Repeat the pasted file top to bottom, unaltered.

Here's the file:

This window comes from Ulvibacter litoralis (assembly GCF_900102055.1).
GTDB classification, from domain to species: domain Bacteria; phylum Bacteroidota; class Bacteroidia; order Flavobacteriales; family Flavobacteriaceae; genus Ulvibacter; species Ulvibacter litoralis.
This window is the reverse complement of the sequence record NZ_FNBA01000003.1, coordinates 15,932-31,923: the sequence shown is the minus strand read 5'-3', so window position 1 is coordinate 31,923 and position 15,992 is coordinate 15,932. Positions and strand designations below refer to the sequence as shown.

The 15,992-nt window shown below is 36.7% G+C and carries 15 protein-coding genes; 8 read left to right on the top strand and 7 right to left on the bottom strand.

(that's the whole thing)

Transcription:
This window comes from Ulvibacter litoralis (assembly GCF_900102055.1).
GTDB classification, from domain to species: domain Bacteria; phylum Bacteroidota; class Bacteroidia; order Flavobacteriales; family Flavobacteriaceae; genus Ulvibacter; species Ulvibacter litoralis.
This window is the reverse complement of the sequence record NZ_FNBA01000003.1, coordinates 15,932-31,923: the sequence shown is the minus strand read 5'-3', so window position 1 is coordinate 31,923 and position 15,992 is coordinate 15,932. Positions and strand designations below refer to the sequence as shown.

The 15,992-nt window shown below is 36.7% G+C and carries 15 protein-coding genes; 8 read left to right on the top strand and 7 right to left on the bottom strand.